Check return codes: Just because the socket was opened doesn't mean it will stay open. Dropped connections do happen. Check all read/write socket API function return codes:

o o o

return code > 0: Data received/sent return code == 0: Socket closed return code == -1: Check system errno and interpret (or call "perror()")

For even more robust code for a socket client, close, then open a new socket connection for return codes 0 or -1.

Read entire message: (Variable and fixed length messages) When sending messages using a socket, be aware that the other side of connection must know how much to read. This means that you must: o Send fixed message sizes of a known number of bytes where all messages sent are of the same size or o Send a message with a header of a known size where the message size is sent in the header. Thus read the fixed size header and determine the size of the whole message then read the remaining bytes. Note that with a UDP client/server communications, the socket read will read the whole frame sent. This is not necessarily true for a TCP stream. The function used to read the stream will return the number of bytes read. If the required number of bytes have not been read, repeat the read for the remaining bytes until the whole message has been read. In this example, our message header is a single integer used to store the message size in the first 32 bits of the message.

view source print?


01 02 03 04 05 06 07 08 09 10 11 12 13 14 15 16 17 18 19 20 21 22 23 24 25 26 27 #include #include #include #include #include #include <iostream> <arpa/inet.h> <sys/socket.h> <sys/types.h> <stdio.h> <error.h>

using namespace std; ... ... // Data: Message Header and Size int rc = 0; int messageSize = 0; int remainingMessageSize = 0; int messageHeaderSize = sizeof(int); unsigned char *headerBuf= new unsigned char[messageHeaderSize ]; // Read Message Header int socketConnection; // Prototype: ssize_t recv(int s, void *buf, size_t len, int flags); // rc is the number of bytes returned.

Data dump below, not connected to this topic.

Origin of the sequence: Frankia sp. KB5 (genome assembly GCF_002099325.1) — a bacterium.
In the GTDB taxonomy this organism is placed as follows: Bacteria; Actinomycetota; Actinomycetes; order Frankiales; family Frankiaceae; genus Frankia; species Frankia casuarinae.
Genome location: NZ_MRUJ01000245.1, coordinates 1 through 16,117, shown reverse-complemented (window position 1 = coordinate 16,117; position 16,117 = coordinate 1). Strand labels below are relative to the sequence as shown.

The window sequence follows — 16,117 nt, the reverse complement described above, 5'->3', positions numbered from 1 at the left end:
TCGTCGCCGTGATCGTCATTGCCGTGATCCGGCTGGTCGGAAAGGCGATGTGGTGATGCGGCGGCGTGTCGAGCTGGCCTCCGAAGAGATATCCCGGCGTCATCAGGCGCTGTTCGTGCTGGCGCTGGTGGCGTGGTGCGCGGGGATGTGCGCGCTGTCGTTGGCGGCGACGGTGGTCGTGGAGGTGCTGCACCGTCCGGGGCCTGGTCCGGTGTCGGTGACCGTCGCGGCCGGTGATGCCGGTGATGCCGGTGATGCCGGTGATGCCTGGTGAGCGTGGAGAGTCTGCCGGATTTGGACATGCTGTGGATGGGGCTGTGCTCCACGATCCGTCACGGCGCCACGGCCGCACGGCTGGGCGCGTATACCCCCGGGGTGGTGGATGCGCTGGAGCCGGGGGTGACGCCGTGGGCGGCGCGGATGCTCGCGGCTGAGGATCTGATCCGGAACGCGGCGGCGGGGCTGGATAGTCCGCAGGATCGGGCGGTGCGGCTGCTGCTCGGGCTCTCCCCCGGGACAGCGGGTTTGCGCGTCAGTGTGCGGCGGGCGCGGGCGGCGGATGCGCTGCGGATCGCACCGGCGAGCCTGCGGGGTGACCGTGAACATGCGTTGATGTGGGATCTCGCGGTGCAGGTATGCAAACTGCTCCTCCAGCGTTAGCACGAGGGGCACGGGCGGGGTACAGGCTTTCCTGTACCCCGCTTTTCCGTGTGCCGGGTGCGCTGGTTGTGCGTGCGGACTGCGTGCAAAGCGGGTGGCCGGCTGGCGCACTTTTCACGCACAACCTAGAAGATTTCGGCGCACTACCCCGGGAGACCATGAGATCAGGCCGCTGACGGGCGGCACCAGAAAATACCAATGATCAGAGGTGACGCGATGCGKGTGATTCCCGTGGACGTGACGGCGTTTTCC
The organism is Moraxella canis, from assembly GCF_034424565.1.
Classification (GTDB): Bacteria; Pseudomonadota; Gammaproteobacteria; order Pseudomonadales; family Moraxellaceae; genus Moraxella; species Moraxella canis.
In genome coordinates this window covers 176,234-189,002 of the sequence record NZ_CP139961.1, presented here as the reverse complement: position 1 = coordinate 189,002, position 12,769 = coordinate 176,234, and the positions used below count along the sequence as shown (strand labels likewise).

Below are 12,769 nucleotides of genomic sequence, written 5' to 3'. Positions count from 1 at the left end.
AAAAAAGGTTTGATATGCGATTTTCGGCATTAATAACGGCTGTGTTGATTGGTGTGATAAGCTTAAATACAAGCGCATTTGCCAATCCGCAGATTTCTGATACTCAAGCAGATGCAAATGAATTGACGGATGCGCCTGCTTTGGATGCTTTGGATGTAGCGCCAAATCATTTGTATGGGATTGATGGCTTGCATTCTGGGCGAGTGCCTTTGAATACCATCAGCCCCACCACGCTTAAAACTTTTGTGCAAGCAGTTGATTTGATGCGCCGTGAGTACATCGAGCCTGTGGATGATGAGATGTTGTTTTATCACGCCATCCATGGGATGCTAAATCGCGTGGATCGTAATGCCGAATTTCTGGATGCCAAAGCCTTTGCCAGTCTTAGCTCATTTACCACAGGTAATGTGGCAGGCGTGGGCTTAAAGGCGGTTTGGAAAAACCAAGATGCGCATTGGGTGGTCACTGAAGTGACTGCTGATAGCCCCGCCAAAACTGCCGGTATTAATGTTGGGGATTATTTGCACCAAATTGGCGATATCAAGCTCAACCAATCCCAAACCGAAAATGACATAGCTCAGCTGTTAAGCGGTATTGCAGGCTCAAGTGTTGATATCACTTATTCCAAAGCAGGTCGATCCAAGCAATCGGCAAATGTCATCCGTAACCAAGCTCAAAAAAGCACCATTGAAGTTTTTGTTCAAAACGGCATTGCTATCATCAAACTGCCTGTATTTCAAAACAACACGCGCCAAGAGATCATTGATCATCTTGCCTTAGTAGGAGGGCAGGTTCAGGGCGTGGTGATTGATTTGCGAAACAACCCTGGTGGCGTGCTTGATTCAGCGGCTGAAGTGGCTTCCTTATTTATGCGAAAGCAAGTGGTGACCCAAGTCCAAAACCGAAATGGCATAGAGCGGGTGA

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rc = recv(socketConnection, headerBuf, messageHeaderSize , 0); if ( rc == 0 ) cerr << "Socket closed" << endl; else if ( rc == -1 ) cerr << "Socket error" << endl; else if ( rc != messageHeaderSize ) cerr << "Problem reading header" << endl; // Read message int messageTotalSize; int tmp = htonl((uint32_t)headerBuf); memcpy((void *)&messageSize,(void *)&tmp, messageHeaderSize ); // Create storage buffer for the message unsigned char *messageTotalBuf = new unsigned char[messageTotalSize ]; // Copy header into message buffer memcpy(messageTotalBuf, &headerBuf, messageHeaderSize ); // How much more to read remainingMessageSize = messageTotalSize - messageHeaderSize; // Character buffer pointer math: Put rest of message after header. messageTotalBuf += messageHeaderSize; while(1) {

58 rc = recv(socketConnection, messageTotalBuf, remainingMessageSize, 0); 59 60 if ( rc == 0 ) 61 { 62 cerr << "Socket closed" << endl; 63 break; 64 } 65 else if ( rc == -1 ) 66 { 67 cerr << "Socket error" << endl; 68 perror("recv"); 69 close(socketConnection); 70 break; 71 } 72 else if( rc != remainingMessageSize) 73 { 74 // Still more to read but less by what we have just read. 75 remainingMessageSize = remainingMessageSize - rc; 76 77 // Character buffer pointer math: Put rest of message after header 78 // and what has already been put there by recv(). 79 messageTotalBuf += rc; 80 } 81 else break; 82 } 83 84 // Now have message in messageTotalBuf of size messageTotalSize 85 86 ... 87 ...

This example applies to either client or server TCP sockets. Another method of ensuring a complete read of a fixed size message is to use the MSG_WAITALL flag: view source print?
1 2 3 4 5 6 7 8 ... ... int flags = MSG_WAITALL; int rc = recv(socketConnection, buffer, length, flags); ... ...

On "SOCK_STREAM" (TCP) sockets, this flag requests that the recv() function block until the full amount of data specified (length) can be returned. The function may return the smaller amount of data if the socket is a messagebased socket, if a signal is caught or if the connection is terminated.

UDP message order: TCP will guarentee that the order of the message delivery is maintained. UDP will not guarentee the message delivery order and thus you will have to maintain a counter in the message if the order is important. Signals: The socket layer can issue signals, which if not handled, can terminate your application. When a socket is terminated at one end, the other may receive a SIGPIPE signal.
Program received signal SIGPIPE, Broken pipe. 0x000000395d00de45 in send () from /lib64/libpthread.so.0 (gdb) where #0 0x000000395d00de45 in send () from /lib64/libpthread.so.0

#1 0x00000000004969c5 in bla bla bla ... ...